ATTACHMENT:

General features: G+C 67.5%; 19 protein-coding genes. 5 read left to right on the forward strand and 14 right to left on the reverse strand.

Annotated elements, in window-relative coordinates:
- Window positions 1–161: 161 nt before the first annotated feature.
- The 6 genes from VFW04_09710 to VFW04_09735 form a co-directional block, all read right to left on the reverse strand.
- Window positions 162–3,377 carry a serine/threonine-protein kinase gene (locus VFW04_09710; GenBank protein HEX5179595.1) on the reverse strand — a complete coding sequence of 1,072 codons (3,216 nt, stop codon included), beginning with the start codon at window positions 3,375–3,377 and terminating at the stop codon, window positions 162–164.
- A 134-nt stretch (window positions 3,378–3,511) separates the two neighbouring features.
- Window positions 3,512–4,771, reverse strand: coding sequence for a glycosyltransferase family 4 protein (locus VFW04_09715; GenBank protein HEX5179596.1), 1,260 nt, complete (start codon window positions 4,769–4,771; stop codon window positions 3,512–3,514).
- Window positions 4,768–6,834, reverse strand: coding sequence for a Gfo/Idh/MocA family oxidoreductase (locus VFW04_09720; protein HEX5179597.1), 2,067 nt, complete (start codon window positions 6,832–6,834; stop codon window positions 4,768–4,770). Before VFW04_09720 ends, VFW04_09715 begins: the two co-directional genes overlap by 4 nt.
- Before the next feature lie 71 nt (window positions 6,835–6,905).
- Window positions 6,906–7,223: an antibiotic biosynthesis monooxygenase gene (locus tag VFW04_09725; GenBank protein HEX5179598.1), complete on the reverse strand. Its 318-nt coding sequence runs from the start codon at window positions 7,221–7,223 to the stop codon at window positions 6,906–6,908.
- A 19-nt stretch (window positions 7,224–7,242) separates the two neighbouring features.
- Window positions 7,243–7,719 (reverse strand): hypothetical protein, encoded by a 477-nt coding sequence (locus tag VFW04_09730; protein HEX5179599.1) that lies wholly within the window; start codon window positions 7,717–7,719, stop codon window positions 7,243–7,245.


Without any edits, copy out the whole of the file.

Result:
General features: G+C 67.5%; 19 protein-coding genes. 5 read left to right on the forward strand and 14 right to left on the reverse strand.

Annotated elements, in window-relative coordinates:
- Window positions 1–161: 161 nt before the first annotated feature.
- The 6 genes from VFW04_09710 to VFW04_09735 form a co-directional block, all read right to left on the reverse strand.
- Window positions 162–3,377 carry a serine/threonine-protein kinase gene (locus VFW04_09710; GenBank protein HEX5179595.1) on the reverse strand — a complete coding sequence of 1,072 codons (3,216 nt, stop codon included), beginning with the start codon at window positions 3,375–3,377 and terminating at the stop codon, window positions 162–164.
- A 134-nt stretch (window positions 3,378–3,511) separates the two neighbouring features.
- Window positions 3,512–4,771, reverse strand: coding sequence for a glycosyltransferase family 4 protein (locus VFW04_09715; GenBank protein HEX5179596.1), 1,260 nt, complete (start codon window positions 4,769–4,771; stop codon window positions 3,512–3,514).
- Window positions 4,768–6,834, reverse strand: coding sequence for a Gfo/Idh/MocA family oxidoreductase (locus VFW04_09720; protein HEX5179597.1), 2,067 nt, complete (start codon window positions 6,832–6,834; stop codon window positions 4,768–4,770). Before VFW04_09720 ends, VFW04_09715 begins: the two co-directional genes overlap by 4 nt.
- Before the next feature lie 71 nt (window positions 6,835–6,905).
- Window positions 6,906–7,223: an antibiotic biosynthesis monooxygenase gene (locus tag VFW04_09725; GenBank protein HEX5179598.1), complete on the reverse strand. Its 318-nt coding sequence runs from the start codon at window positions 7,221–7,223 to the stop codon at window positions 6,906–6,908.
- A 19-nt stretch (window positions 7,224–7,242) separates the two neighbouring features.
- Window positions 7,243–7,719 (reverse strand): hypothetical protein, encoded by a 477-nt coding sequence (locus tag VFW04_09730; protein HEX5179599.1) that lies wholly within the window; start codon window positions 7,717–7,719, stop codon window positions 7,243–7,245.